London Calling (November 2019)
A weekend of mist, dirty bagels and Egyptian artefacts in London.
I absolutely always see a wedding photo shoot when I’m away somewhere.
Dinner in a wonderful Indian vegetarian restaurant in Queensbury. I’m not vegetarian but this all tasted absolutely delicious, even though I had very little idea what most of it was. Beautiful murals on the walls, too.
More delicious food - Roger’s 80th birthday celebrations in Barnet. The nightmare of sorting out the bill was yet to come.
Excellent artistic work by Bunny and Trixie. Though Roger may wonder somewhat about the dead bit.
Another pint of Guinness, please.
Walking home to the tube station in Barnet, I passed this man dressed in medieval costume with what looked like a sword in his belt. A tour guide? Or a ghost?
Having had a very unsatisfying day, photographically, on Saturday - I took hardly a shot - I woke up on Sunday morning to find parts of the city wreathed in mist, and some great photo ops, especially in the City, with the tops of the towers lost in the fog.
It really was quite eerie and a little dystopian, especially as it was Sunday morning and everything was very quiet.
Window cleaning - dangerously - in the East End. It‘s Health-and-Safety not gone mad.
Waiting for my dirty bagel (whatever that is) in Spitalfields market. I liked the way they melted the cheese, almost a performance art. It was absolutely delicious and incredibly messy to eat; most of it ended up on the floor.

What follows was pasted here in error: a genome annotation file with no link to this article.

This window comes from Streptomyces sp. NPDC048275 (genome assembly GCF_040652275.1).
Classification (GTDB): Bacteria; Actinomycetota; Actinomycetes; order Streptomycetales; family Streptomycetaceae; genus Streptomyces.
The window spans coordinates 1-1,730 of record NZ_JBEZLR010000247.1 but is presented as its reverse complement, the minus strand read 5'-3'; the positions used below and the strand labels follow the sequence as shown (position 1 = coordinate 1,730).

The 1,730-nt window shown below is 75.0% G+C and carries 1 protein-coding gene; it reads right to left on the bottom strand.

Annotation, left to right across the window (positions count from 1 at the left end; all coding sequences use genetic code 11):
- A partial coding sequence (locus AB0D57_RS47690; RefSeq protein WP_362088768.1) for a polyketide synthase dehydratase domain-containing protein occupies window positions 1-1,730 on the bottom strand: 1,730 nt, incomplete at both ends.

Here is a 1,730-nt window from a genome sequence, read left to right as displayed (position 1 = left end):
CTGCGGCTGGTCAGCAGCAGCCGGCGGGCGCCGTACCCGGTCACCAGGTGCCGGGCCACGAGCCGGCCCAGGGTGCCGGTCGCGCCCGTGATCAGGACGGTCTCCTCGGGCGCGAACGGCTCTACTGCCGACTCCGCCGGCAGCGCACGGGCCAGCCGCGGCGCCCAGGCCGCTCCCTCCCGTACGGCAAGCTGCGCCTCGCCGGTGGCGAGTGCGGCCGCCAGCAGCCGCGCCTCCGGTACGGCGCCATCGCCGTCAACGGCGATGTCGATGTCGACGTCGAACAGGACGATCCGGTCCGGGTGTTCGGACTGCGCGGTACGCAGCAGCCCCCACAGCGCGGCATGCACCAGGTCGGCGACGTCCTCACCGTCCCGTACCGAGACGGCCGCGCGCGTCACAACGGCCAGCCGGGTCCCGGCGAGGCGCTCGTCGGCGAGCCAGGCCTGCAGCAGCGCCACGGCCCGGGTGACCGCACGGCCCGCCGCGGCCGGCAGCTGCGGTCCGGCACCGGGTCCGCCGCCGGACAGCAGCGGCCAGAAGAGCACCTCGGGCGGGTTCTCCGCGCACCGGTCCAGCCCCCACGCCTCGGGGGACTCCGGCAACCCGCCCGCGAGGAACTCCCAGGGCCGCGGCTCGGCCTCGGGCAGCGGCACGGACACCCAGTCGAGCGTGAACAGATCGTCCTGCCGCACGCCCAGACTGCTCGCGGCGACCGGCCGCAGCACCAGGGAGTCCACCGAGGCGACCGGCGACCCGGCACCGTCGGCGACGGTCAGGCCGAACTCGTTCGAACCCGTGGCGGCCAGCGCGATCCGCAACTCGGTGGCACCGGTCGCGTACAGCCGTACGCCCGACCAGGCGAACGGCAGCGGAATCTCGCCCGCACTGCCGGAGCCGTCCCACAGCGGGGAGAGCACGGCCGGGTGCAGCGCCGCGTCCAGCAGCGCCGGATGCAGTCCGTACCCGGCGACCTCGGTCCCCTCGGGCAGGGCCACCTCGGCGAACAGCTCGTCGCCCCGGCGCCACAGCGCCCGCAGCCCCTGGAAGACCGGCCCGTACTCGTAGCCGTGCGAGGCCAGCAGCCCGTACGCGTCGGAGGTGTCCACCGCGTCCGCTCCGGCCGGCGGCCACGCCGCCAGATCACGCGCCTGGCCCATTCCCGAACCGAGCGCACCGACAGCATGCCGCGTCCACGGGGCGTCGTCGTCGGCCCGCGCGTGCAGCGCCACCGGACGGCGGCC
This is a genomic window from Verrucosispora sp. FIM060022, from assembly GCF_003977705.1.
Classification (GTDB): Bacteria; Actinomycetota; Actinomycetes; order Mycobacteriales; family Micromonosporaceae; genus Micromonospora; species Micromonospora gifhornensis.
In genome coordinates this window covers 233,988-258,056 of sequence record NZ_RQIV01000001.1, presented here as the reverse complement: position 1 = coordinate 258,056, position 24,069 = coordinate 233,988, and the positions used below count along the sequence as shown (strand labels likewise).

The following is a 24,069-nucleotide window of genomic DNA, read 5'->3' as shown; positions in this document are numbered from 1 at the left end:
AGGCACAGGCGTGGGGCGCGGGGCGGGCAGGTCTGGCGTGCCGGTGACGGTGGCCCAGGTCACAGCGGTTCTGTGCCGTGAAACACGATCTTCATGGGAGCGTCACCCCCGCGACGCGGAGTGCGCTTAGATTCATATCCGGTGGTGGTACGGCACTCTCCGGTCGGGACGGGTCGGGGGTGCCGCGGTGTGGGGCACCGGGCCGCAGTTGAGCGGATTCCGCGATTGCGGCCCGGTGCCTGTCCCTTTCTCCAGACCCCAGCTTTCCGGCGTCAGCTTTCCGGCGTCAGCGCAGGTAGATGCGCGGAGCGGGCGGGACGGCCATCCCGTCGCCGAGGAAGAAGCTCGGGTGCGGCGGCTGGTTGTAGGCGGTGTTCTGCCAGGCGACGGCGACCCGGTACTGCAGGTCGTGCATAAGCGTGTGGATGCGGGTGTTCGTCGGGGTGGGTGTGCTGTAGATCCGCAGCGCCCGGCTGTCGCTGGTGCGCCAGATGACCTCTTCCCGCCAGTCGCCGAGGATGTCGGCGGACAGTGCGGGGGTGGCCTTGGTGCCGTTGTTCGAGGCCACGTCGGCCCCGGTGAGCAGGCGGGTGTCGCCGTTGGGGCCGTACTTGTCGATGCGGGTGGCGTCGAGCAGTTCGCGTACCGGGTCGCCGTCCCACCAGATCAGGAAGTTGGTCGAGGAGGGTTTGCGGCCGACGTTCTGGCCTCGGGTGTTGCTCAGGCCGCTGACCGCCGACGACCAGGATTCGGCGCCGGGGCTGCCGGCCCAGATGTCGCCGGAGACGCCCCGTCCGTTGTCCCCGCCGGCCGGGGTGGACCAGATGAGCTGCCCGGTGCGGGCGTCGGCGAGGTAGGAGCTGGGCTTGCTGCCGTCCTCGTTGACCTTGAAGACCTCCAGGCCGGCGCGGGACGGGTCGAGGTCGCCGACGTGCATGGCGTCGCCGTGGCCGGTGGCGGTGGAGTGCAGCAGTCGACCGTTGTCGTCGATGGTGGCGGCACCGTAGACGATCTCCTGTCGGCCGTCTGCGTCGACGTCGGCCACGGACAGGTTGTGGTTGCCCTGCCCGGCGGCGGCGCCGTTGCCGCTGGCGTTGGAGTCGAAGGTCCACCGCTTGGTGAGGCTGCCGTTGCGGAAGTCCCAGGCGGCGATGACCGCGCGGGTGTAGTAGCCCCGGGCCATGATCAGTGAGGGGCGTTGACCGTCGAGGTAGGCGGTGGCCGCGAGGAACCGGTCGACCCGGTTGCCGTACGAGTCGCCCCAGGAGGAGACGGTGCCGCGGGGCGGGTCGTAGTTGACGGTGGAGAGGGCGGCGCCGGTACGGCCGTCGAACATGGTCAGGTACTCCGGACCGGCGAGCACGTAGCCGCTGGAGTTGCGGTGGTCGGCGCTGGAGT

An exhibition in the Museum of London about The Clash’s famous London Calling album, released 40 years ago.
This is the actual bass guitar smashed by Paul Simonon in the famous photograph on the cover of London Calling. As someone commented, it’s presented almost like it’s in a reliquary.
It’s fascinating that the photographer, Pennie Smith, didn’t like the photograph at all, because of its technical imperfections, yet it’s gone on to become one of the most iconic music photographs of all time.
The original lyric sheet for “The Guns of Brixton”. Not sure that ”Brick Maria” really works.
On my final morning I went to the wonderful Tutankhamun exhibition in the Saatchi gallery. There was a long wait, and it was very crowded, but it was absolutely worth it to see all these amazing artefacts.
This isn’t the famous ceremonial mask - that not allowed to be moved from Cairo - but it’s a miniature coffin, based on it, that held the king’s liver.
Amazing colours and details in these wooden statues.
This fan, made of wood covered with gold, shows the king hunting ostriches. The fan originally had ostrich feathers attached to it.
A ceremonial shield depicting King Tutankhamun killing a lion.
I loved these colourful ornaments.
This guardian statue in the tomb was life-size. It was covered with a black resin, possibly to make it like a representation of the God Osiris, who was often depicted as black because of his association with the fertility of the land. The eyes are made from obsidian.
This wonderful detail on a gold shrine shows the king pouring a perfumed liquid into the queen‘s hand.
I came away seriously impressed by the craftsmanship in these artefacts. For my next trip I think it may be Cairo Calling ...
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